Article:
Materials, Methods, and Techniques in Art History supplements traditional approaches to art history by investigating works of art as objects. Introducing recent research trends in technical art history, students will become familiar with current practices in conservation, restoration, imaging and chemical analysis. Wherever possible students will experience direct interaction and contact with the objects themselves and will engage with practitioners in the field. Additionally, students will be guided in one or more hands-on projects individually or in groups, recreating objects utilizing traditional materials, techniques, and methods. The course will track regional institutional exhibitions and events particularly where these relate to professional conservation work.



CAH 4129 & CAH 6225: Manuscripts, Tapestries, & Narrative Revivals

B. von Barghahn


Lectures will concern art in the Netherlands and France during the final stages of the Renaissance age of chivalry. Of specific focus is the artistic patronage of Barthélemy d’Eyck, a master who I believe was one and the same as Lambert van Eyck, brother of the famed painter Jan van Eyck. While I hope to begin with Barthélemy d’Eyck’s work at The Hague for Jan, Count of Bavaria, I will consider his patronage by Jean, Duke of Berry, and contribution to the Très Riches Heures before discussing more fully his activity in Bruges as a member of Van Eyck’s workshop. I lastly will consider Barthélemy d’Eyck’s transfer to the French court of Anjou where he was patronized by Yolande of Anjou and her son, René, King of Naples and the Two Sicilies. Barthélemy worked in Anjou and Provence completing important allegorical manuscripts such as the Book of the Heart taken by Love. He was acquainted with Jean Fouquet and Enguerrand Quarton, two master illuminators and panel painters active in France during the tumultuous age after the English victory of 1415 at Agincourt.



CAH 4149 & CAH 6225: Medieval & Renaissance Venice: A Voluptuous, Wealthy,
and Cosmopolitan City

C. Joost-Gaugier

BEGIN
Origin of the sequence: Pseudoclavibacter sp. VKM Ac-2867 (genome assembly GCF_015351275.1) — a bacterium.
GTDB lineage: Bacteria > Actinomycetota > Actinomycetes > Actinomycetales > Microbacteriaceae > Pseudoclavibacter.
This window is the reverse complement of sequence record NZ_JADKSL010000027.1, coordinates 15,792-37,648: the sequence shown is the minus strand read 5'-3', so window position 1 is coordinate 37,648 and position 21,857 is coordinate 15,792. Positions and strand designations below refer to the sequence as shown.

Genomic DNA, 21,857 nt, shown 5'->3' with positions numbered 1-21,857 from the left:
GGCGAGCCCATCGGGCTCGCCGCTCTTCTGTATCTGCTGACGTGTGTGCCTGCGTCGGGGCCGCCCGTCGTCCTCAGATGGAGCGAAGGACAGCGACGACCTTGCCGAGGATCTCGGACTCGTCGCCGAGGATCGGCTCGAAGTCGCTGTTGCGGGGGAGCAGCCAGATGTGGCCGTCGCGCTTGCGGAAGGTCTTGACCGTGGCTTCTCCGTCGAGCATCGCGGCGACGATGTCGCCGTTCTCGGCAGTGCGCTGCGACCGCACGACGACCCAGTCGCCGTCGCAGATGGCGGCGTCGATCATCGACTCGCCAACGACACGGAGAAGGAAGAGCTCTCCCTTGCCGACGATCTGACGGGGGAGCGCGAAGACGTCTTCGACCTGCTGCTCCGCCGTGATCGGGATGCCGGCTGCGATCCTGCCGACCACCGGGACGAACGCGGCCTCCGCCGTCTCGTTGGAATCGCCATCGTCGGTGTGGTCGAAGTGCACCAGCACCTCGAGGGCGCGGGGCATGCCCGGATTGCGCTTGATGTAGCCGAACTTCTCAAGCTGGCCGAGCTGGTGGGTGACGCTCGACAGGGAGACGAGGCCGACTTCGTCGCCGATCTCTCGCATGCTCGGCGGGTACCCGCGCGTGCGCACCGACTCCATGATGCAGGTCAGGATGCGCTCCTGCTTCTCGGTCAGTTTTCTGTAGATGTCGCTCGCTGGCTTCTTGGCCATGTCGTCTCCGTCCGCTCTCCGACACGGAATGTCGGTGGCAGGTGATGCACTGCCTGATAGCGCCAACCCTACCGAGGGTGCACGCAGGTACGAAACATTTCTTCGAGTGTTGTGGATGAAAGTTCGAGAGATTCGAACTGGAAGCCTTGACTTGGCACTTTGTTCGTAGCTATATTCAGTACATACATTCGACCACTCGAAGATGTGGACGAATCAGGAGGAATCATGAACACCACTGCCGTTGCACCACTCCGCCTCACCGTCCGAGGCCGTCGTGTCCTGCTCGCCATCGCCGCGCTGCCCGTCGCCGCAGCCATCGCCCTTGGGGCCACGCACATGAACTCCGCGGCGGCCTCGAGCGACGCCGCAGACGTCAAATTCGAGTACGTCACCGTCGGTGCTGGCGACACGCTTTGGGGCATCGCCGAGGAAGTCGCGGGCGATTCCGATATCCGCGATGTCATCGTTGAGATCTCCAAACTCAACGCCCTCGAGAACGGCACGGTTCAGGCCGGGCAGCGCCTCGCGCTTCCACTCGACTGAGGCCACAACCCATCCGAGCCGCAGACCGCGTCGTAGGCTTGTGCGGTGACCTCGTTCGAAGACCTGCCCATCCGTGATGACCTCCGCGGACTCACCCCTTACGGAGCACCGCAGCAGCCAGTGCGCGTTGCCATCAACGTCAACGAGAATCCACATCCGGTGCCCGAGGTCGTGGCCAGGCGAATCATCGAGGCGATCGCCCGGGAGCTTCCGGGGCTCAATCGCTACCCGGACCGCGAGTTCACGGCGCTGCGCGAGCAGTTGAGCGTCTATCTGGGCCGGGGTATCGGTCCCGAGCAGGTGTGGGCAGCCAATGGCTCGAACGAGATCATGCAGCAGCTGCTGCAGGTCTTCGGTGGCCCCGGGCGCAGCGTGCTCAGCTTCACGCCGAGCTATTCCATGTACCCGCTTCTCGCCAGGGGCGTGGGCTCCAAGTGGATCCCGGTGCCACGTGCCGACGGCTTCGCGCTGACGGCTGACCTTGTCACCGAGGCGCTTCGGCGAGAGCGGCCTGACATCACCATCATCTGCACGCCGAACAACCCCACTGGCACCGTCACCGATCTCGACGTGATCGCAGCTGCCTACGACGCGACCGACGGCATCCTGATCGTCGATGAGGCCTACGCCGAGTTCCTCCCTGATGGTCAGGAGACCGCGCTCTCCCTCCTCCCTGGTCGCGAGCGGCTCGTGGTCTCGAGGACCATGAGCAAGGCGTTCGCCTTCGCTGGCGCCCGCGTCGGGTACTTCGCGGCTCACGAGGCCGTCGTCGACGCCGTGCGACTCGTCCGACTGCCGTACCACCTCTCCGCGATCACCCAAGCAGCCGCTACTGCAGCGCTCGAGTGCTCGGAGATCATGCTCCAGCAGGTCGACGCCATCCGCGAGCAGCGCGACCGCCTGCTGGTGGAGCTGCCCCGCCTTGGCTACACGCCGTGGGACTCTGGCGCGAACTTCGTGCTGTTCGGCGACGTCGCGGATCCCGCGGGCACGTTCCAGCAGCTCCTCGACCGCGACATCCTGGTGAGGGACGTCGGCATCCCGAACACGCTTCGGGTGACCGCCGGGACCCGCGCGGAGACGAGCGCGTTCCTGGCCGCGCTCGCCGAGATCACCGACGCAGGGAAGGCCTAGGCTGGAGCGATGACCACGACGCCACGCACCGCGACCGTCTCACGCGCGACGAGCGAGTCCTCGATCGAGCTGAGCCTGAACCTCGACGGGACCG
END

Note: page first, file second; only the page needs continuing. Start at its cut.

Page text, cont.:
Among the many great cities of the world, Venice stands out as a symbol of extraordinary beauty, wise government, communally controlled finances, and was as well the freest of Italy’s many free cities. In this voluptuous, wealthy, and cosmopolitan city open to exotic influences, the Venetians depended heavily on art and architecture in order to put forward their creative ideas. The uniqueness of their site fostered a style of art and architecture that from the beginning distinguished it from all others. The first part of this seminar will study the intellectual and creative avenues through which images already current in other parts of Italy came to Venice during medieval times.  Subsequently, it will examine the complex ways in which the ideas inspired by these images were translated into a unique visual language.   While the seminar will be focused on paintings and drawings and on the major Renaissance artists of Venice including Jacopo, Gentile, and Giovanni Bellini, Antonello da Messina, Giorgione, and Titian,  many lesser known artists, such as Carpaccio, Sebastiano del Piombo, Lorenzo Lotto, and Domenico Campagnola, will also be studied.  Students will be encouraged to examine original works by these artists in the National Gallery.   The cities that Venice controlled on the Mainland – including Padua, Vicenza and Verona -- which were all affected by the extraordinary innovations of Venetian artists, will be studied as well. The seminar will take into account developments in the architecture and sculpture of this magnificent city which was also a state and, from the sixteenth century, one of the wonders of the world.